Book Reviews

A Season in Hell Book Cover

A Season in Hell Book Cover

A Season in Hell: My 130 Days in the Sahara with Al Qaeda

by Robert R. Fowler
Toronto: Harper Collins Publishers Ltd., 2011
342 pages, $36.95 HC
ISBN-10: 1443402044

Print PDF

For more information on accessing this file, please visit our help page.

Reviewed by Rich Nessel

 Canadian Ambassador Robert Fowler tells his story of captivity at the hands of Al Qaeda in the Islamic Maghreb (AQIM) of North Western Africa.  A Season in Hell: My 130 Days in the Sahara with Al Qaeda is Fowler's personal, almost-daily account as a hostage of AQIM.  Fowler breaks his 2008 - 2009 kidnapping into five distinct parts.  Part One is "The Descent into Hell," chronicling his special mission to Niger, and his eventual capture. "Prisoners of Al Qaeda in the Sahara," Part Two, provides a detailed description of his captors and their mode of survival in the foreboding desert. Within Part Three, "The Middle Game," the author recalls the glimmer of hope presented at 80 days into his captivity when he finally receives word from the outside world. In  Part Four, "The End Game," Fowler summarizes the prolonged process leading to his ultimate release. Finally, "The Aftermath" chronicles Fowler's personal reflections upon his own captivity, intertwined with new up-to-date revelations made available at the time of this book's release in 2011. Each part of this book describes a set of emotions or like occurrences, giving the book less of a feel as a survival diary, and more that of a summary of experiences.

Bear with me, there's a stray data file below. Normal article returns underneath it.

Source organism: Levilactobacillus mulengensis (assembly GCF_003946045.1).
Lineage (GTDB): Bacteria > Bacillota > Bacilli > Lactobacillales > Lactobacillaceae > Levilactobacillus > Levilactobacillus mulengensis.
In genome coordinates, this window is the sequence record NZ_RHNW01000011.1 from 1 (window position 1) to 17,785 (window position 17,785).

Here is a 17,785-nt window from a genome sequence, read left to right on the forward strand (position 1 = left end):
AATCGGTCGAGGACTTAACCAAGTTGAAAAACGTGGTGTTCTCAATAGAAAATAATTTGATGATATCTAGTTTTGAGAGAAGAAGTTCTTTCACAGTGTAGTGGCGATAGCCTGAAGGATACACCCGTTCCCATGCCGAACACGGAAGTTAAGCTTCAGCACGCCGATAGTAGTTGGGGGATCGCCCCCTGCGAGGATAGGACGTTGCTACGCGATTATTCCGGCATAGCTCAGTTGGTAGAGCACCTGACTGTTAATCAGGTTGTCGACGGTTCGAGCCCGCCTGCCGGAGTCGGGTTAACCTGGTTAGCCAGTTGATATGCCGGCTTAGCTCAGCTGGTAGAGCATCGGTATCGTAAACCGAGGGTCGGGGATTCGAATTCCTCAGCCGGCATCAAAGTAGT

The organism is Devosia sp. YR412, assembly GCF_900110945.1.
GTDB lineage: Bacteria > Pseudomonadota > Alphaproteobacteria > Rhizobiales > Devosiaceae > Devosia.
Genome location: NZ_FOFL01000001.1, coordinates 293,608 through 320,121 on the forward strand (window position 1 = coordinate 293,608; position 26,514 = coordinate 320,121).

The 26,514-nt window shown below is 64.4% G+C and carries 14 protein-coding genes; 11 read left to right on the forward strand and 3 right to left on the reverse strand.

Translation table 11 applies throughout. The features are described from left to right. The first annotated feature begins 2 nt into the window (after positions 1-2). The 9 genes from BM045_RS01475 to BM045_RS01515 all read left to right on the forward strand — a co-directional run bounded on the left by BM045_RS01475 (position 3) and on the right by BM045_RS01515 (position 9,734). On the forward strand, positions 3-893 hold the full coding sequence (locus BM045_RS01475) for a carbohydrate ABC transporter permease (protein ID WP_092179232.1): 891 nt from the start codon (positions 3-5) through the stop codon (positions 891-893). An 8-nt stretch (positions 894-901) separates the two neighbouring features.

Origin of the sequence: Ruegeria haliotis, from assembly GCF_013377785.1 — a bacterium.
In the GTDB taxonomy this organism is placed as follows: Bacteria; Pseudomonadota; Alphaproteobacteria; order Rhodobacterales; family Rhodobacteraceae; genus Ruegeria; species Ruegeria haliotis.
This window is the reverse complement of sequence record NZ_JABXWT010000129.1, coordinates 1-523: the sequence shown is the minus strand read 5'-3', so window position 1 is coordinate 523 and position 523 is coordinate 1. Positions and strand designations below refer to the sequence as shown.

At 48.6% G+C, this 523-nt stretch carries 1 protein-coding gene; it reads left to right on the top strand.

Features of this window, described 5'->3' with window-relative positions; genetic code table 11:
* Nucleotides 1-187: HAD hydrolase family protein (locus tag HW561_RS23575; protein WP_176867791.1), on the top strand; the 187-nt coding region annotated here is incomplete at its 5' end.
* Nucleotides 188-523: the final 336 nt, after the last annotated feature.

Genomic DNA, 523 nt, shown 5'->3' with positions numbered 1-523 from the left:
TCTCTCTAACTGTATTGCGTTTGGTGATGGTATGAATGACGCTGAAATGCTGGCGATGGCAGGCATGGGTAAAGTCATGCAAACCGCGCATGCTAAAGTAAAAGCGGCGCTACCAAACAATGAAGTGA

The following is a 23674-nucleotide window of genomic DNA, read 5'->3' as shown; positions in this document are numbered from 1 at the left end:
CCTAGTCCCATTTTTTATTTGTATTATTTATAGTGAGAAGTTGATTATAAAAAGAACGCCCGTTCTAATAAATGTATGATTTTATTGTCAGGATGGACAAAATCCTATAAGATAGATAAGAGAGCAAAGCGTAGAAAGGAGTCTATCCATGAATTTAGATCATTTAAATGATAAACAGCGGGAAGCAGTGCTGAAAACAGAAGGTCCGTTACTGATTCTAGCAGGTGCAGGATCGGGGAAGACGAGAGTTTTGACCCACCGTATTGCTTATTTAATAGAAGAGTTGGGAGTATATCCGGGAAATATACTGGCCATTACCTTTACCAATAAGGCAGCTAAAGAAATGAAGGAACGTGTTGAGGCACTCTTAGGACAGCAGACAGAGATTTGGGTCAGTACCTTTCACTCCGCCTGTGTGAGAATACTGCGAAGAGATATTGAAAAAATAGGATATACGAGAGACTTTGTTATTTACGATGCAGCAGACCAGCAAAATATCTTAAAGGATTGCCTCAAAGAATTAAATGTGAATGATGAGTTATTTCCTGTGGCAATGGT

What makes Fowler's book significant is the account of the day-to-day operations of an Al Qaeda affiliate. Western academics and intelligence services have posited for years their hypotheses of the inner workings of AQIM.  Fowler gives a detailed first-person account that serves to better inform the theorists with respect to the realities of AQIM. An example is the notion that the Southern forces of AQIM were independent and not strongly tied to the AQIM of Algeria. This opinion was and still is strongly held by both the British and US military intelligence services. One theory is that AQIM is just a bunch of bandits and opportunists, and they are not really focused upon the religious cause of jihad, as posited by renowned AQIM researcher Jean-Pierre Filiu in his article "Al-Qa'ida in the Islamic Maghreb: A Case Study in Opportunism of Global Jihad." Still other theorists believe that AQIM is an expanding regional threat that has changed its focus from an Islamic Algerian state to the ‘Islamisation’ of the Sahel; as proposed by Modibo Goita in "West Africa's Growing Terrorist Threat."  Fowler rebuts all of these claims in detail.

During his captivity, he meticulously observed his captors, and he provides some insights into AQIM itself. First, he posits that AQIM's leadership is entirely Algerian, while the Sahelians of AQIM are relegated to "enlisted" or subordinate roles. The racial tension is noticeable within the AQIM ranks, specifically against the black Africans.